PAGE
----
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Dodge Nitro SXT (copyright image)

ROAD TEST:   Dodge Nitro SXT  (Diesel)

by Stephen Walker

29th March, 2009

Home > Road Tests > Chrysler LLC > Dodge

Over recent years Chrysler has provided numerous models with, shall we say, different styling techniques which have drawn attention to the particular model. There was the Viper, Prowler and PT Cruiser which began the trend. Then there was the 300C. More recently it is the Dodge Nitro with its own unique appearance. This model features a 'tough' look, there is no doubt about that. It's the type of look that you either like or dislike, in so much as the Nitro's appearance excludes the traditional 'middle ground' of opinion. The perception of toughness comes about because of the small 'glasshouse', slab sides and exaggerated mudguard flares. The huge wheels (on the SXT) add to the perception. So, too, do the big door handles.

But after a few days in the saddle (so to speak), just what view can be formed about this American designed and manufactured SUV? We drive it a short 166 kilometres around suburban Melbourne to gain an opinion. The road surface was 'tarmac' all the way, no unsealed roads or tracks on this occasion.

The Dodge Nitro comes along in two trim levels. Both are available with a choice between a 3.7 litre V6 petrol or a 2.8 litre 4 cylinder diesel engine. The petrol engine models come with a 4 speed automatic transmission, whilst the diesel has a 5 speed automatic. Manual transmission is not available.

The test car, a Dodge Nitro SXT, was fitted with the 2.8 litre common rail diesel. Maximum power from this DOHC diesel engine is 130 kW at 3,800 rpm. Torque is a very worthy 460 Nm at just 2,000 rpm. A 5 speed auto gearbox is matched to the diesel. Only the 5th gear is overdrive. Twenty inch alloy wheels, which look good, are standard on the Nitro STX.

The driving experience is pleasant enough. This is not a performance car, so the acceleration is somewhat sedate, but it is certainly adequate. The go pedal is also on the 'tough' side of the equation. That is, a little more pressure than usual is required to operate the accelerator. The gentle approach is a good one, but that doesn't seem to fit the Nitro's make-up. There is no footrest for the driver's left foot. And for good reason, the transmission hump is so big that there isn't sufficient room for a luxury such as a footrest. Having said that though, the Nitro is comfortable for the driver. At idle, the traditional diesel clatter is readily heard when a window is open. And when you enjoy a diesel, it is reassuring to hear this familiar noise.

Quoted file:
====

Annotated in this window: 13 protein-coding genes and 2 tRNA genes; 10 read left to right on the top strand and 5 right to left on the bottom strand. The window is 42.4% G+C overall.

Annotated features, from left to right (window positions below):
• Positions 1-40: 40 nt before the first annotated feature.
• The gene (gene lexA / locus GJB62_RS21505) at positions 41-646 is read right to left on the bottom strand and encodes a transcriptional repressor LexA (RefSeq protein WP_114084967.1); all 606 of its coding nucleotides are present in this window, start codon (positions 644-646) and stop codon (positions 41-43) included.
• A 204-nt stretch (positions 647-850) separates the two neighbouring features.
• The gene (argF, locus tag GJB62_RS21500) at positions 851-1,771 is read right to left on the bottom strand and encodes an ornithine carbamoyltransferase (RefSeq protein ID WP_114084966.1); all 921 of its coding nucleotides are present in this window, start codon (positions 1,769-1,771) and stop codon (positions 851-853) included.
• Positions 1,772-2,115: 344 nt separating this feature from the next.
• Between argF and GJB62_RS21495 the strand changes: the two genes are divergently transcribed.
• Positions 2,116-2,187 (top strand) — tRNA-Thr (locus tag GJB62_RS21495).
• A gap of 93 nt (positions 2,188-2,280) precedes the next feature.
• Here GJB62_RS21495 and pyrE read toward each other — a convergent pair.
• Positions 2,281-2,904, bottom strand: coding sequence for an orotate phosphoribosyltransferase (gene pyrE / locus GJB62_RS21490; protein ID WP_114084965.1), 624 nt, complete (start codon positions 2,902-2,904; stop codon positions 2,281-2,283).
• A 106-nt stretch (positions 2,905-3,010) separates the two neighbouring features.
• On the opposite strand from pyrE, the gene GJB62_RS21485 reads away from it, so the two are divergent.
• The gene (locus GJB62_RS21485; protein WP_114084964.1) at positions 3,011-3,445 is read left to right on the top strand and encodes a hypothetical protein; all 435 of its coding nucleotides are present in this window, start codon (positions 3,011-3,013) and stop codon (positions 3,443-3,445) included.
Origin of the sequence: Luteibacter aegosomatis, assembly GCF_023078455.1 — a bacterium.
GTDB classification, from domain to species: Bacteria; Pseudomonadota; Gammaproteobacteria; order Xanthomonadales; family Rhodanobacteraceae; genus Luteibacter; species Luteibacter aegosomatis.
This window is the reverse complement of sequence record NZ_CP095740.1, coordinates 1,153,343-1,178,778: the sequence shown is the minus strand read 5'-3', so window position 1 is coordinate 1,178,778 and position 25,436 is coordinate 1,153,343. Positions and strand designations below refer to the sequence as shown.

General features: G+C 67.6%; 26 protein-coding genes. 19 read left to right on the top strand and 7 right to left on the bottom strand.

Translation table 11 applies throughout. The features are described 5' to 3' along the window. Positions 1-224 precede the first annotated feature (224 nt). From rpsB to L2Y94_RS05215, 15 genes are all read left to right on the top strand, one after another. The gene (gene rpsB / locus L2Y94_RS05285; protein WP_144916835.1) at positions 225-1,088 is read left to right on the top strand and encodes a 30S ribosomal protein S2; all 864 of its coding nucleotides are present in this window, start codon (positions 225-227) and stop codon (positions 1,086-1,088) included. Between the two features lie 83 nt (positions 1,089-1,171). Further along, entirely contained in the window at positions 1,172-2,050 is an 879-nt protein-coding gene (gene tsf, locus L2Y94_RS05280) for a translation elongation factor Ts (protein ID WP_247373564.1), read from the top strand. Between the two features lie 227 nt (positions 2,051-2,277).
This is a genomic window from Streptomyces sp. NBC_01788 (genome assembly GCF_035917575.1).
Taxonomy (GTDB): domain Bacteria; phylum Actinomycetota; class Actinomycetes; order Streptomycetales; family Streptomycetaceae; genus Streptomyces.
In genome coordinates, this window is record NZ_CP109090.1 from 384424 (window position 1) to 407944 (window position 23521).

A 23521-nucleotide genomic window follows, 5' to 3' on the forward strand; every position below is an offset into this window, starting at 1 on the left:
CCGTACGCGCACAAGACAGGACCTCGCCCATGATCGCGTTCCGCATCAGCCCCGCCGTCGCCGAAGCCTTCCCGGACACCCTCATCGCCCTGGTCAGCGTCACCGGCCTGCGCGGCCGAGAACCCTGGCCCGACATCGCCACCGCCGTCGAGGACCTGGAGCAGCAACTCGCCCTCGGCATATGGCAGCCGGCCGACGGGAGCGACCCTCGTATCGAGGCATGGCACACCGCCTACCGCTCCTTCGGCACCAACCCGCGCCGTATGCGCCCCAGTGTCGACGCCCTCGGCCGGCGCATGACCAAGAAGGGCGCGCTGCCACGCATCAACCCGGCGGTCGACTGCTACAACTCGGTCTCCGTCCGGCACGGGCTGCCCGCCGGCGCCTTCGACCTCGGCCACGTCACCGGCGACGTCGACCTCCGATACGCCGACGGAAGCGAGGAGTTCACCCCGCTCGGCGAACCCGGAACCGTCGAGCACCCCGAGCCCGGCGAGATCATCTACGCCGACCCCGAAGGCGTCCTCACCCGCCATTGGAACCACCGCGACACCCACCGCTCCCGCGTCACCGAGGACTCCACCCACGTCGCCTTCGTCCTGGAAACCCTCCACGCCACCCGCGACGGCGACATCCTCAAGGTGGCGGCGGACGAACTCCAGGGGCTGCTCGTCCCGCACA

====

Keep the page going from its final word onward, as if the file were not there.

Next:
The benefit of diesel is quite apparent when you review the fuel consumption figures. On the often quoted combined cycle (EU standard in this case), the Nitro consumes 9.4 litres of diesel per 100 kilometres. This increases to 12.2 litres on the urban cycle. This compares favourably with the petrol version, which consumes 12.1 litres and 17.5 litres on the two aforementioned test cycles (per 100 km).

Dodge Nitro SXT (copyright image) 
Location: Half Moon Bay, Victoria

Prices for the Nitro begin at $38,990 (RRP) for the SX (petrol engine). The top-of-the-line Nitro SXT diesel begins from $46,990 (RRP), without options. The test car was fitted with premium paint ($450), sunroof ($2,000) and navigation/sound group ($2,750). Therefore, the test car had a RRP of $52,190.

Physically, the Dodge Nitro looks bigger than it is. The length is 4.584 metres (that makes it longer than a Toyota Corolla, but shorter than a Camry), whilst it is 1.856 metres wide (which is wider than a Holden Epica, but narrower than a Commodore). The height is 1.755 metres. The Nitro SXT (diesel) weighs in at 1.97 tonnes.

Interior space is plentiful. So too is the luggage space. A handy cover is fitted in the cargo compartment. The Nitro SXT features Chrysler's unique "Load 'n Go" system. This is a pull-out tray, mounted to the boot floor (thus taking up space) which is meant to assist any loading processes. Perhaps it suits Americans, but I found it is just as easy to use the old fashioned way of loading. Yes, the old way still works for me!

Generally speaking, American cars do not have the finesse of European cars. And that is true of the Dodge Nitro. But that is not meant in a derogatory sense, because sometimes European cars lack common sense with the operation of simple controls. The Dodge Nitro, though, is amongst the better built American cars that have been released in Australia.

The Dodge Nitro SXT is certainly a 'colourful' car. It's a model that stands out because of the 'tough' look. But it is a car with contradictions, although it is comfortable to live with (especially in the rear, where there is plenty of room). If first impressions are lasting impressions, then I suggest you go for two impressions. That's because the Dodge Nitro is the type of car that needs to 'grow' on you. On that basis, the Dodge Nitro will be a 'hit' for its looks, more so than its qualities as a means of transportation. Therefore, either the appearance of the Dodge Nitro will convince you to buy it, otherwise you will be looking elsewhere.


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